Dusk falls, and the braziers are lit. The wind, howling like a starving dog, bites at exposed throats. Safiyah raises her lantern and watches the trickle of survivors pass through the Iron Lords' gates. Some are wounded. Some lie on makeshift stretchers. She gestures to a tent, its interior glowing with warm firelight.
"They will freeze out here," she says. "Take them inside, quickly."
Her hospital, such as it is, is humbled by the stone structures which surround it. But she had overseen its construction when she first arrived… stocked it, served it. It was all she could do.
The gates close behind the Iron Lords. Unhurt, alive. Zavala is among them. She knows him: the one stubborn enough to argue, but not stubborn enough to ignore her. He speaks to his companions.
"—coordinated attacks by the House of Devils. If we take this opportunity to retaliate—"
Zavala turns to look at Safiyah. She stares him down.
"We have wounded here! We don't need violence. We need supplies!"
The others break off, leave him to it—the same fight with the same woman.
She doesn't flinch.
"I was clear," she says.
A drone—Ghost?—bobs in the air just behind Zavala's shoulder—Targe, his name is Targe.
"I'm not a part of this," Targe says. Safiyah stands on her toes and catches his eye before he ducks away.
"Moving against the Fallen will ensure your safety," Zavala says. "Like I've told you before."
"You want to protect us?" Safiyah points towards the meager hospital. "This is how: by ensuring we have what we need to live."
"She isn't wrong," Targe says.
"Are you a part of this conversation or not?" Zavala asks, glancing sharply at his Ghost. He turns back to Safiyah.
"You don't understand," she says, walking away.
"Where are you going?" he asks. A silly question. She ducks under the tent flap. Zavala follows, strung along by their argument. He always wants the last word.
Safiyah washes her hands in a basin, then glances at him. She will make him useful.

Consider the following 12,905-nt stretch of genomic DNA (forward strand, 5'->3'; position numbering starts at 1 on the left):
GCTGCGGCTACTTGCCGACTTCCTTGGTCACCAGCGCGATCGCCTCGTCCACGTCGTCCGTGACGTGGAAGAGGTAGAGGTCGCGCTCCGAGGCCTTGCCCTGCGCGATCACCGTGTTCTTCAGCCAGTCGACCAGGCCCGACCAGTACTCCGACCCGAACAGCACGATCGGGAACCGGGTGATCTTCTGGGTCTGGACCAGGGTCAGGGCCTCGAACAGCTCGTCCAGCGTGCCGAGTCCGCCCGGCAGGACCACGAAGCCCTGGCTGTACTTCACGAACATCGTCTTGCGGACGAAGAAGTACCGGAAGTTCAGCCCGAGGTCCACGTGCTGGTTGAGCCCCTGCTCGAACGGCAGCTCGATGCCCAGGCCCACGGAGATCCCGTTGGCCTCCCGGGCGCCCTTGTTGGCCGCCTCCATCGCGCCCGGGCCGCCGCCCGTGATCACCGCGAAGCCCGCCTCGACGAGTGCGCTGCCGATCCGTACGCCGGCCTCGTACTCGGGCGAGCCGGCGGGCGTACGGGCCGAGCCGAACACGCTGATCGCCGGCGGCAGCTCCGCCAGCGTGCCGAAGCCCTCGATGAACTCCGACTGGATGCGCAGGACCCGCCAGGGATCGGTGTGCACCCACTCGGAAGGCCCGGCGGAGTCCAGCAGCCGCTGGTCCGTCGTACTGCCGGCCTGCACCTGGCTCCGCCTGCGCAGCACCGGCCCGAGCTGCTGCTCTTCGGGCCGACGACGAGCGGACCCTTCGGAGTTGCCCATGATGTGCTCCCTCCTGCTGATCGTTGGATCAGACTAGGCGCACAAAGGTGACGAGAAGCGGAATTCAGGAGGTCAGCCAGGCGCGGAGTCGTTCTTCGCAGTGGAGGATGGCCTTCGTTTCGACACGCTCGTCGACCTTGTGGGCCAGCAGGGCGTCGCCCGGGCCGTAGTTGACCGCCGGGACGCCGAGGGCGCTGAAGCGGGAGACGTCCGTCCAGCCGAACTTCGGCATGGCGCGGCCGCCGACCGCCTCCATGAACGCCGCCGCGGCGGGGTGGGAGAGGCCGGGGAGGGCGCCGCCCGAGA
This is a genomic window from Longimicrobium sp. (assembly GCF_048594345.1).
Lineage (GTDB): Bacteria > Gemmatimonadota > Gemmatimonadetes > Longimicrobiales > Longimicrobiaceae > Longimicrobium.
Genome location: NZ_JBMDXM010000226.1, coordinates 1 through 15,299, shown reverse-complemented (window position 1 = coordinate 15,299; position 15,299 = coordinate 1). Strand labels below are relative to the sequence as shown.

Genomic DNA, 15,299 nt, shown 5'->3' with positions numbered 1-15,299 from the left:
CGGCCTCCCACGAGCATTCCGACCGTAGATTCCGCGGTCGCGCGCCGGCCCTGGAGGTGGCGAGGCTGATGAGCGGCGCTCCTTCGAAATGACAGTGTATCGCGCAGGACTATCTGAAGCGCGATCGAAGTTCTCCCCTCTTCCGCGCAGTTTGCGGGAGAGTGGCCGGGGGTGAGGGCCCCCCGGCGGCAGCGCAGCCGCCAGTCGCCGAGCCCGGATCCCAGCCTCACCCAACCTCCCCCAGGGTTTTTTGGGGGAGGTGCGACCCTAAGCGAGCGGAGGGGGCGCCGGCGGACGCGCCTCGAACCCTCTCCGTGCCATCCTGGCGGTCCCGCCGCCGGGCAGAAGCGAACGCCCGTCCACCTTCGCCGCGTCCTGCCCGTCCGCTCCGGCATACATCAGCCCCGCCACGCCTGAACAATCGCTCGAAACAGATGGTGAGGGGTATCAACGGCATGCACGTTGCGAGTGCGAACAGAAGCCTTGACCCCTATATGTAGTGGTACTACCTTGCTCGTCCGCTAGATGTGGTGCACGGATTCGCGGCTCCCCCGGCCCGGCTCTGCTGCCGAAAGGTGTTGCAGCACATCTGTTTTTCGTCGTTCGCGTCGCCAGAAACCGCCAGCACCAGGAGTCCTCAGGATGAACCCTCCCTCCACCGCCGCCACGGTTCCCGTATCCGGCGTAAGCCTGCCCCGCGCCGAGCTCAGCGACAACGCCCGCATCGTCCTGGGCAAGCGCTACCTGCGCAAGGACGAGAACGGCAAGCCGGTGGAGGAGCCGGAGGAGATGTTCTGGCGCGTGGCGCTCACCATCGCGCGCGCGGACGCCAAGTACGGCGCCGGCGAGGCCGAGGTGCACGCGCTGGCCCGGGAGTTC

"Wash your hands," she tells him. He hesitates, but does so.
"Take this," she says, and hands him a fistful of clean rags. She moves to one of the cots, her head down as she inspects a fresh wound, still bleeding into the dirty bandage. She removes it carefully.
"Come here," she says and guides him to press the clean rags into the wound, staunching the flow of blood. He opens his mouth to speak again, but she raises her hand.
"I understand the situation," she says. "Do you? Do you know how hard it is to survive in this world?"
"Yes," he says. He eases the pressure—she points, snaps her fingers, and he presses down again.
"Without your Ghost?"
He says nothing. That one will need sutures, Safiyah thinks to herself. She calculates their dwindling stores as she fetches antiseptic and gloves.
"It's not just Fallen. It's not just Warlords. It's sickness. Starvation. Cold."
She motions for Zavala to stand aside, and he does. The wounded man, regrettably awake, shivers, stiffens, bites down on a scream as she cleans his wound as gently as she can.
"We don't walk away from these things the way you do."
There is a note of pity in her words. She thinks that he will argue with her, push back, raise his voice. But he says nothing—he is pensive, quiet. She looks up and sees the way his eyes shift, how his jaw stiffens. He wants to speak.
She turns away from him, pulling off her gloves at the wrist. Another patient, a woman with a dressed wound across her temple, had shifted in her sleep, her blanket fallen to one side. Carefully, Safiyah picks up the blanket's edge and pulls it up so that it covers her again. She passes a hand over the woman's brow, feeling for fever, and finds none. Safiyah smiles. When she looks up, she sees Zavala watching her.
"The wounded look to me." She does not lower her eyes, does not bow her head. "Not you."